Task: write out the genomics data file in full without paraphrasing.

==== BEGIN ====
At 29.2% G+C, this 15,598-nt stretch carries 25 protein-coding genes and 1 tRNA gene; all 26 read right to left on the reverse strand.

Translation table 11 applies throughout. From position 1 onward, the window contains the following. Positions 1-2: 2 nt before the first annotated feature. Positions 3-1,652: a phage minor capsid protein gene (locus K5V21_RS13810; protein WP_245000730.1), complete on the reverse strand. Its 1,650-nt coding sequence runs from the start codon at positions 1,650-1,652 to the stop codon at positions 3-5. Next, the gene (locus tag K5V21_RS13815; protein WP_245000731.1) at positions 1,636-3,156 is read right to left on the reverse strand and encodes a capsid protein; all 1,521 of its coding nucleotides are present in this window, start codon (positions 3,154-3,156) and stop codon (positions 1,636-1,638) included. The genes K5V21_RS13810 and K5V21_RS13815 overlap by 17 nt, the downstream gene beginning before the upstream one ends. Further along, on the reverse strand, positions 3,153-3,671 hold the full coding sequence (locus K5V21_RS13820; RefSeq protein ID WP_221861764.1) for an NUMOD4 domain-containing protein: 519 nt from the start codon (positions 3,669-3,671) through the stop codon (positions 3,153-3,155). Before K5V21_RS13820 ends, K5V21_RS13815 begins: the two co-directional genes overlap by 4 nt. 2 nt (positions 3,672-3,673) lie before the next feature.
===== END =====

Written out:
At 29.2% G+C, this 15,598-nt stretch carries 25 protein-coding genes and 1 tRNA gene; all 26 read right to left on the reverse strand.

Translation table 11 applies throughout. From position 1 onward, the window contains the following. Positions 1-2: 2 nt before the first annotated feature. Positions 3-1,652: a phage minor capsid protein gene (locus K5V21_RS13810; protein WP_245000730.1), complete on the reverse strand. Its 1,650-nt coding sequence runs from the start codon at positions 1,650-1,652 to the stop codon at positions 3-5. Next, the gene (locus tag K5V21_RS13815; protein WP_245000731.1) at positions 1,636-3,156 is read right to left on the reverse strand and encodes a capsid protein; all 1,521 of its coding nucleotides are present in this window, start codon (positions 3,154-3,156) and stop codon (positions 1,636-1,638) included. The genes K5V21_RS13810 and K5V21_RS13815 overlap by 17 nt, the downstream gene beginning before the upstream one ends. Further along, on the reverse strand, positions 3,153-3,671 hold the full coding sequence (locus K5V21_RS13820; RefSeq protein ID WP_221861764.1) for an NUMOD4 domain-containing protein: 519 nt from the start codon (positions 3,669-3,671) through the stop codon (positions 3,153-3,155). Before K5V21_RS13820 ends, K5V21_RS13815 begins: the two co-directional genes overlap by 4 nt. 2 nt (positions 3,672-3,673) lie before the next feature.